we'll provide that to them, and they will conduct
the check and explain any findings that they have as a result
of that search.
[PROSECUTOR]: Okay, and this is done . . . you were . . .
you were seeing the results of the search?
DETECTIVE KELLY: Yeah, I was standing with the individual
at the front desk. I was not monitoring every single
move that they made, but I stood with them.
[PROSECUTOR]: Okay, okay, and this system . . . this is a
system that the Charles County Sheriff's Office has,
where the desk clerk was --
DETECTIVE KELLY: One of the systems they utilize, yes.
[PROSECUTOR]: And does it access . . . um . . . department,
or vehicles, or MVA of different states?
DETECTIVE KELLY: Yes.
[PROSECUTOR]: Okay, and was the search that you requested and
there with, was that of North Carolina?
DETECTIVE KELLY: Yes.
appellant again objected, attempting to analogize the
relationship between the anonymous clerk and Detective Kelly
to the relationship between the doctor who performs an
autopsy and a mere observer of the autopsy. The appellant
again ignored the fact that Detective Kelly and the clerk
both participated in the search of the North Carolina
database. The clerk's fingers may have touched the keys
on the keyboard, but it was the information dictated by
Detective Kelly that guided the fingers on the keyboard and
that guided the inquiry. Detective Kelly testified as to what
he did, what he saw, and what he knew. He was no mere conduit
for the anonymous clerk. Judge Bragunier agreed:
JUDGE BRAGUNIER: Well, he can testify as to what he asked
her to do, and what she did, and what [he] saw.
Kelly was the indisputable source of the information that
guided that search.
JUDGE BRAGUNIER: I'm going to allow him to say what
he was looking for, what he . . . and what was part
of the investigation.
[DEFENSE COUNSEL]: Right, but the issue is, Your Honor,
they're looking for something that is done out of state
in North Carolina, you know?
JUDGE BRAGUNIER: Okay, it's part of their
investigative tools. I'm going to allow it.
[PROSECUTOR]: And so there was a search made of . .
. of what?
DETECTIVE KELLY: The copy of the North Carolina
driver's license that I was provided.
[PROSECUTOR]: Okay . . . um . . . I am giving you back [the
license]. Is that what you used in your search?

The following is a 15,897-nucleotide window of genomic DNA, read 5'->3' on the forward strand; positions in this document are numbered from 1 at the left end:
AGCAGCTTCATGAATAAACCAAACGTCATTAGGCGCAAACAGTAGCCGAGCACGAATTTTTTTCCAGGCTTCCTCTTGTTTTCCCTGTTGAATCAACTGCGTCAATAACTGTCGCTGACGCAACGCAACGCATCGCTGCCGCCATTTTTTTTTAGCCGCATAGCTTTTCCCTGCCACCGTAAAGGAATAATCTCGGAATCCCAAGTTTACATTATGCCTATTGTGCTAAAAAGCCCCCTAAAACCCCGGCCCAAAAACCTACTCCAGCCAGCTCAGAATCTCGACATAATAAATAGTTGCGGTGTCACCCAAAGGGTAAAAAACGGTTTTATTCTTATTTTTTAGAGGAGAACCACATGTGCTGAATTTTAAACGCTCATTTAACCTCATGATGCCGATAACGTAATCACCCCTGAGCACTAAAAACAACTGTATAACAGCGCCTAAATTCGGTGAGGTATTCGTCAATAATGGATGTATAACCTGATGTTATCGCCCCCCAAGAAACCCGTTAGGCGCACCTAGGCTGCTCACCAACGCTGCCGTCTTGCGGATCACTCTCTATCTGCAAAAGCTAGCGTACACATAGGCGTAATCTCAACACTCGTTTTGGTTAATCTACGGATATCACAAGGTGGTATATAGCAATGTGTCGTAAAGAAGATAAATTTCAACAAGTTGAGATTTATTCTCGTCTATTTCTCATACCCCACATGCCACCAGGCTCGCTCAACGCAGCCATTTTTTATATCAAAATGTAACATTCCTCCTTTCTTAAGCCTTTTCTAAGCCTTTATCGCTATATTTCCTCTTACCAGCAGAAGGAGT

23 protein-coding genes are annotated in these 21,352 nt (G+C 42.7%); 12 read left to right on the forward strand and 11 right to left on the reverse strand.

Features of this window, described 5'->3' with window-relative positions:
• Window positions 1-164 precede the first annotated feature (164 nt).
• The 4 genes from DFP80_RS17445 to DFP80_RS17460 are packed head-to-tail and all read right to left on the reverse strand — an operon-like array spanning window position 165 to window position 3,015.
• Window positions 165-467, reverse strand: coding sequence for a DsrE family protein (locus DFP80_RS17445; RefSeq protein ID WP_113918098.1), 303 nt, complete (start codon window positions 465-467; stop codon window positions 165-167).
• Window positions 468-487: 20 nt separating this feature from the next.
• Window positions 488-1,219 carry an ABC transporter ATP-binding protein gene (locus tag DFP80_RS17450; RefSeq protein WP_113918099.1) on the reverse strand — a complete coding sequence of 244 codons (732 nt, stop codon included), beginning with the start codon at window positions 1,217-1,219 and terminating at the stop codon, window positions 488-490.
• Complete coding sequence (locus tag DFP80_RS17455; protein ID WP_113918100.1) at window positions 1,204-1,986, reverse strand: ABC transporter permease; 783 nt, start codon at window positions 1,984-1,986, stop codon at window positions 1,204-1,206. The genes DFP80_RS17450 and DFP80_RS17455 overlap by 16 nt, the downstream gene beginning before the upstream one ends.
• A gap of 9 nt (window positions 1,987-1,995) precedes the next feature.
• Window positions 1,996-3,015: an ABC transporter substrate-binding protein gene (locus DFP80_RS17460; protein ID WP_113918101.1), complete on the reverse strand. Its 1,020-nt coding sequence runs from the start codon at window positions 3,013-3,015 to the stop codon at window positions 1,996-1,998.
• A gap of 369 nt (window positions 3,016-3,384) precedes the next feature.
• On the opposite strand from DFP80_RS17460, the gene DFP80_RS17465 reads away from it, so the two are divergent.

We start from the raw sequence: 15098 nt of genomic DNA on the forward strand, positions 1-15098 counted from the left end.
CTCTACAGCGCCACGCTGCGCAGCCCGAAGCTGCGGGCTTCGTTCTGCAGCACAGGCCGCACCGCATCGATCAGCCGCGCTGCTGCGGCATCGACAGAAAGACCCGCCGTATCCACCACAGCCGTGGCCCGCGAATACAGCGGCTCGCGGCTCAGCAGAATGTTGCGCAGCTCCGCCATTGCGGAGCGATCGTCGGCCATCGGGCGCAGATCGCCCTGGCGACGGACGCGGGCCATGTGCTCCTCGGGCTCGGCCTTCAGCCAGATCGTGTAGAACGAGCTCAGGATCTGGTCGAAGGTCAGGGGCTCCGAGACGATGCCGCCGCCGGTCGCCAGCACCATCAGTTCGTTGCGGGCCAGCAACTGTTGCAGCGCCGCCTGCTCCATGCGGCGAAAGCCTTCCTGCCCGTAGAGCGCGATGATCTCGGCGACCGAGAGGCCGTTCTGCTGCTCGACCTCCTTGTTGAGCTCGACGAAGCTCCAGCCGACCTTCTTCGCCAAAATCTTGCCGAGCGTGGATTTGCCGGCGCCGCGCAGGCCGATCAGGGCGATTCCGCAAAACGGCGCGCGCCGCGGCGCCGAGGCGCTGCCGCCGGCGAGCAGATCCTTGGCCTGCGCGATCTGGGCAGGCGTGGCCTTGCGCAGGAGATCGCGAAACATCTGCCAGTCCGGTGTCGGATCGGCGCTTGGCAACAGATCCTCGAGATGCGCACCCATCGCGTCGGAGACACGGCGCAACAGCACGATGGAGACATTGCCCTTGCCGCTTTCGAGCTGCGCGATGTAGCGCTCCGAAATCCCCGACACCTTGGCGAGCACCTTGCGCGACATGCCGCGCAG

DETECTIVE KELLY: That is correct.
[PROSECUTOR]: Okay . . . um . . . what specifically?
DETECTIVE KELLY: Um . . . I would have provided the front
desk . . . um . . . clerk the name and the birth
date of the individual, the state in which it was numbered,
which is indicated near the top right side of the
Bragunier ruled that Detective Kelly was no stranger to the
search of the North Carolina database and that he was
competent to testify as to its negative result.
[PROSECUTOR]: And were you able to confirm or get a
return on Brian Johnson, the individual . . . um . . .
in the ID copy on State's Exhibit Five?
DETECTIVE KELLY: No.
holding that no error was committed by Judge Bragunier is
reinforced by the fact that evidentiary rulings such as this
are regularly entrusted to the wide, wide discretion of the
trial judge. When what is involved is a judgment call on the
field, appellate courts are routinely extremely deferential.
Quintessence Of Harmlessness
if, purely arguendo, we were to assume that error
had somehow occurred, it would be hard to conceive of an
error more harmless than this. Legally sufficient proof of
the fraudulent deception that the appellant practiced on
Southern Tire in furtherance of his theft of four automobile
tires worth over $1, 000 did not in the remotest way depend
on the search of the North Carolina database. The false
driver's license that the appellant gave to Leanne Ayers
at Southern Tire ipso facto established the
appellant's larcenous deception beyond any reasonable
doubt. It contained his picture on an ostensible North
Carolina driver's license coupled with the palpably false
name of Brian Johnson. That act of deception would be beyond
challenge even if a North Carolina ...